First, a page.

Walmart’s CEO Lee Tappenden told the Globe that while the retailer had been using its own trucks for the condo trial, which started late last year, the company would also work with “Uber-style” services to deliver the groceries consumers order online.
Tappenden said the delivery service comes with a $10 fee and requires a minimum $50 order.
Home delivery is often identified as the inevitable next step in the larger trend of increased online shopping, including for grocery.
But, online grocery shopping itself remains a nascent category in Canada. In a report released last year, BMO’s Peter Sklar determined grocery ecommerce represented just 1% of total food purchases in Canada compared to 3% in the U.S. and 4% in the U.K.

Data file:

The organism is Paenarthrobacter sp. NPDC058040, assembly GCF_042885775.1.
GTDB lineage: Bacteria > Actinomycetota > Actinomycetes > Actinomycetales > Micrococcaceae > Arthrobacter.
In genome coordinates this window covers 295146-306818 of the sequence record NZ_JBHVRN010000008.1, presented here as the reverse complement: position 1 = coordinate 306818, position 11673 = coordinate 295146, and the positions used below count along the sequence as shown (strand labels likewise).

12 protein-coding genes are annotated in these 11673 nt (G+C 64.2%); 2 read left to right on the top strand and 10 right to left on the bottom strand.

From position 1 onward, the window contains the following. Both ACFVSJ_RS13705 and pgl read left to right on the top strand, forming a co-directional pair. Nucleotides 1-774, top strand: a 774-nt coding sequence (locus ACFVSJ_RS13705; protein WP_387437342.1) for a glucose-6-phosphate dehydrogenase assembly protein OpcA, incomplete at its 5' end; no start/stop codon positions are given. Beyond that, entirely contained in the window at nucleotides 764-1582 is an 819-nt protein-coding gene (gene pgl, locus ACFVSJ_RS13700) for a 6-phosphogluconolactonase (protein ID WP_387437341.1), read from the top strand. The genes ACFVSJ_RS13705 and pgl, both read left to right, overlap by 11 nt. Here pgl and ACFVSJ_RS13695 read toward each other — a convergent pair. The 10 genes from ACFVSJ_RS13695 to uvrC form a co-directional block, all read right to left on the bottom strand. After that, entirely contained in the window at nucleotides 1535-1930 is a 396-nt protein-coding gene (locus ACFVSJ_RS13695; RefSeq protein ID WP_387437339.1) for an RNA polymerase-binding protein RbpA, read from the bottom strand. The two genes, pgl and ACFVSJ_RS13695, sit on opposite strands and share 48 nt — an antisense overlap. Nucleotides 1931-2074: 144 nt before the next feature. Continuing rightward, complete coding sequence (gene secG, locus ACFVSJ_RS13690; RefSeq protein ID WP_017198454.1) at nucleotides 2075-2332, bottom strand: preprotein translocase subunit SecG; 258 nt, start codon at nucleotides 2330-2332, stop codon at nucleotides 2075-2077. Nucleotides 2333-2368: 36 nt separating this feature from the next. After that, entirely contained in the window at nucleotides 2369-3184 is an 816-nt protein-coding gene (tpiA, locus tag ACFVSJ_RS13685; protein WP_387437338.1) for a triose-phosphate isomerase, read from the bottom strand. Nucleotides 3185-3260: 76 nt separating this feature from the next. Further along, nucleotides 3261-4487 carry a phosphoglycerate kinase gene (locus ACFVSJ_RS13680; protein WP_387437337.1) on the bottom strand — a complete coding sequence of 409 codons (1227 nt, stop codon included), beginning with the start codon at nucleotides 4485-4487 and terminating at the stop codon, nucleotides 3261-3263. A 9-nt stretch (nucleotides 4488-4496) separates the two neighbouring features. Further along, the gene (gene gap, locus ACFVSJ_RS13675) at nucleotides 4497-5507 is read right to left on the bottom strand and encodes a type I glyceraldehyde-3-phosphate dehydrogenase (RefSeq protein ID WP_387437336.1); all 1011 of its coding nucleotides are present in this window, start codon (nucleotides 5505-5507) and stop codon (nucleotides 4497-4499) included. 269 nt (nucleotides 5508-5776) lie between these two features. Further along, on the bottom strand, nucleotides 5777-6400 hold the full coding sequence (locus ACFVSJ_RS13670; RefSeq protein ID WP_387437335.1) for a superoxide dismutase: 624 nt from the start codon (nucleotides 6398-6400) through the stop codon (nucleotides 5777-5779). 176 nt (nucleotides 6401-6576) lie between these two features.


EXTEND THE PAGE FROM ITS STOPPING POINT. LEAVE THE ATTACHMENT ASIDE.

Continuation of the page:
Online will “likely be a net cost” for traditional grocery chains in the “foreseeable future,” Sklar wrote in his report, adding that “the online expansion of food offerings by Walmart and Costco is a more pressing competitive issue” for supermarket chains.
One more problem online grocers face is trial and interest. A recent Mintel report, quoted by Sklar, found 88% of Canadian grocery shoppers have never tried online ordering and that a clear majority (68%) are not interested in it at all.
However, according to the Globe story, ecommerce research firm Profitero believes shopping for groceries online will grow at “three to four times” the growth of sales in-store.